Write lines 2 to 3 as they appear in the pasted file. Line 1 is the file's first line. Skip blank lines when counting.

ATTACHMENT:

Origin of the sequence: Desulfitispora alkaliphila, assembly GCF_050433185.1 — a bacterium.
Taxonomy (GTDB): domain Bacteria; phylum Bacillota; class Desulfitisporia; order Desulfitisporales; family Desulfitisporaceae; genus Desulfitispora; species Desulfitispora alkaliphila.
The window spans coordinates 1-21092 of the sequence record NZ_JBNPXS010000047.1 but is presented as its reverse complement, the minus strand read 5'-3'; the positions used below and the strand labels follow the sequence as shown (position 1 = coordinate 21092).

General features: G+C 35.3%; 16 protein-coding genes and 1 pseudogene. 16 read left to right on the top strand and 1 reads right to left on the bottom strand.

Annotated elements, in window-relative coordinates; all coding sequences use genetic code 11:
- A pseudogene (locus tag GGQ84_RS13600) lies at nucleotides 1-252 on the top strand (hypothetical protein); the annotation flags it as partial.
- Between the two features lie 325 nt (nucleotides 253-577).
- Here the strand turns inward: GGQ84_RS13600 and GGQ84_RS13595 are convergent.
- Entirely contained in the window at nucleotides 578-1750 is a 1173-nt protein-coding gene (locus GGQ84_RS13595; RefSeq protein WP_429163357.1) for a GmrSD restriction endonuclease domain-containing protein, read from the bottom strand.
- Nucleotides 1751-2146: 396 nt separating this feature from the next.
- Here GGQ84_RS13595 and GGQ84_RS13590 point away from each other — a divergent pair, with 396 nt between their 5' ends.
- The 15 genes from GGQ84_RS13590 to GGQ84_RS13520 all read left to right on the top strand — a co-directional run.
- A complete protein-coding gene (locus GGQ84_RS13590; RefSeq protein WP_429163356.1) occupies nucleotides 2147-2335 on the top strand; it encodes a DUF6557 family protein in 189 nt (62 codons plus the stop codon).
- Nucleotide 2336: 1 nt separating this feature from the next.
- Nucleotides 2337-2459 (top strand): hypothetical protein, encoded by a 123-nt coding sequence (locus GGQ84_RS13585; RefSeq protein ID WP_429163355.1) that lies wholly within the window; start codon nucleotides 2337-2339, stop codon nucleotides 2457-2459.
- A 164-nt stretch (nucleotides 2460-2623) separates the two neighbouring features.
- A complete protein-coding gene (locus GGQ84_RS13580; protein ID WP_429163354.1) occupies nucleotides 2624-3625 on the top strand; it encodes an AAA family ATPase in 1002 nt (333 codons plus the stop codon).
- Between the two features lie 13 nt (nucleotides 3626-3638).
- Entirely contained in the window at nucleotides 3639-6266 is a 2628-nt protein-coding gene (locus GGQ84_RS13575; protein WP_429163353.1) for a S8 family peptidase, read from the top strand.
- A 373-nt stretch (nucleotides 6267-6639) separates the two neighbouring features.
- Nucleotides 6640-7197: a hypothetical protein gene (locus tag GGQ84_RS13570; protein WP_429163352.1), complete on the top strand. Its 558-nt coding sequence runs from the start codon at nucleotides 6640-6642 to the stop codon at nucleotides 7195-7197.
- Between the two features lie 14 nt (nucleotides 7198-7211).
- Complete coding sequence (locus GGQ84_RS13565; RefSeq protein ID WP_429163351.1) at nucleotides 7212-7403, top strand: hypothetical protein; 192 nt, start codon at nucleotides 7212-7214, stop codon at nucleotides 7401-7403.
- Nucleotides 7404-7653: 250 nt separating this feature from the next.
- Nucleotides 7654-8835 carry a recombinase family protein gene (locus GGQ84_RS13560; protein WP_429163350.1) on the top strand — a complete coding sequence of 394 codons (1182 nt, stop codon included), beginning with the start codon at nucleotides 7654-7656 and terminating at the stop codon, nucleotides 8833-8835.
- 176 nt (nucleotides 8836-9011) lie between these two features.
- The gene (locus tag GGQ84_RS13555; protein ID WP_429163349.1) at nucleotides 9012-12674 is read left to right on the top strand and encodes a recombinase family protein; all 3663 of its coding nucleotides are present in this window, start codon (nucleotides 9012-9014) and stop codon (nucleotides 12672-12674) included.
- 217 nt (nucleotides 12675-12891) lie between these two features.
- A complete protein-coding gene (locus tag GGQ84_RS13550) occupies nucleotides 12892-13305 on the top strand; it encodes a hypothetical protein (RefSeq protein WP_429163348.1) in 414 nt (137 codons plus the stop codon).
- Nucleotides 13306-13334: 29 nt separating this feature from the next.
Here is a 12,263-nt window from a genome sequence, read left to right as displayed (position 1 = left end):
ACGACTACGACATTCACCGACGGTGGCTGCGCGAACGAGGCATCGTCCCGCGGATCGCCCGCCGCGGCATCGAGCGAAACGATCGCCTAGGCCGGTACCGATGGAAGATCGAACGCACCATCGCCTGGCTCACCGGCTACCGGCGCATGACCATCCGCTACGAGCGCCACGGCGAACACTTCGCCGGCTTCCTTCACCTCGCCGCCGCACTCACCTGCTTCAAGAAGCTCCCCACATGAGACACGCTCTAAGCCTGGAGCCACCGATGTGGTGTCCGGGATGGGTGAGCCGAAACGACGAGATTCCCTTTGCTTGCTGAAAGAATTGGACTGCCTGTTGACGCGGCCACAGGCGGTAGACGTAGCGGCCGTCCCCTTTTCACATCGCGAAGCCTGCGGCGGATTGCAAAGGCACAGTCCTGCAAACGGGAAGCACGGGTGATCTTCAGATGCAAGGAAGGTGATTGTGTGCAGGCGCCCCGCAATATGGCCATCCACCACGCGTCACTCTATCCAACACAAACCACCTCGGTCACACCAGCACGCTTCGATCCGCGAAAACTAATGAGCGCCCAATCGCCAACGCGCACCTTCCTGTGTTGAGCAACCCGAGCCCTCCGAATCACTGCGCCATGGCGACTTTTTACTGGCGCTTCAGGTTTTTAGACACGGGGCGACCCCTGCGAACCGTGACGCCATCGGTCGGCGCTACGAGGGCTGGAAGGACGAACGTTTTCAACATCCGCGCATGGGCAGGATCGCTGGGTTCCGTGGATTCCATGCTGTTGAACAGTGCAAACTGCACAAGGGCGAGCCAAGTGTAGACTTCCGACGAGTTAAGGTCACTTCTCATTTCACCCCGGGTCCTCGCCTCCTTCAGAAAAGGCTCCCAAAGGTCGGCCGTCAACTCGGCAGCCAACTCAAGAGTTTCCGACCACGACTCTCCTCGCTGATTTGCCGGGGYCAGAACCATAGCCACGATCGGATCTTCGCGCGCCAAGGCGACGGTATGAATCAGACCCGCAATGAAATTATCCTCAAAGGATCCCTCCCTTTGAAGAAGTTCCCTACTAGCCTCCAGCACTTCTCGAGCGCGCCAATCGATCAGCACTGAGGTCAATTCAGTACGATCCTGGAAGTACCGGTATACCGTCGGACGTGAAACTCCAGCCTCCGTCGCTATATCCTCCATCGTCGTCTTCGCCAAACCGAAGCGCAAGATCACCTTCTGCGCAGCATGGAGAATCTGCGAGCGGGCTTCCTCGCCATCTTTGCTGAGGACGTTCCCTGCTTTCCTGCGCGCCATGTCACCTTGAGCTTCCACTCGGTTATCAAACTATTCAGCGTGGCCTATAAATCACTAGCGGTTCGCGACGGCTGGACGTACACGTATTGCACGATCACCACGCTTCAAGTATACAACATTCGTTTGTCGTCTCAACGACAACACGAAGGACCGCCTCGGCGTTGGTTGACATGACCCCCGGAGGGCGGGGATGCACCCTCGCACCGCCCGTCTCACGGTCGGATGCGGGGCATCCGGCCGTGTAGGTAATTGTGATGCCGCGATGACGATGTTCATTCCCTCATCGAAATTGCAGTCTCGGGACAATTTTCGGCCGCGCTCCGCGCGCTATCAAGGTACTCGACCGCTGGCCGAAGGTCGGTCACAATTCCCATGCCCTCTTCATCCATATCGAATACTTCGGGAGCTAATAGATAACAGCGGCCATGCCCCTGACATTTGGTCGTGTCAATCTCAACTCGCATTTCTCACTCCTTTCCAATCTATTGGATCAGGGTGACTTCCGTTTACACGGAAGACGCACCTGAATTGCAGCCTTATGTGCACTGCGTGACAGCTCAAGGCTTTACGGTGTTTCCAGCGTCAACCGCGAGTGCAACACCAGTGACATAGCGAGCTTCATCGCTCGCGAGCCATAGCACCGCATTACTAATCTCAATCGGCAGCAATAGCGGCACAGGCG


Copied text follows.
Taxonomy (GTDB): domain Bacteria; phylum Bacillota; class Desulfitisporia; order Desulfitisporales; family Desulfitisporaceae; genus Desulfitispora; species Desulfitispora alkaliphila.
The window spans coordinates 1-21092 of the sequence record NZ_JBNPXS010000047.1 but is presented as its reverse complement, the minus strand read 5'-3'; the positions used below and the strand labels follow the sequence as shown (position 1 = coordinate 21092).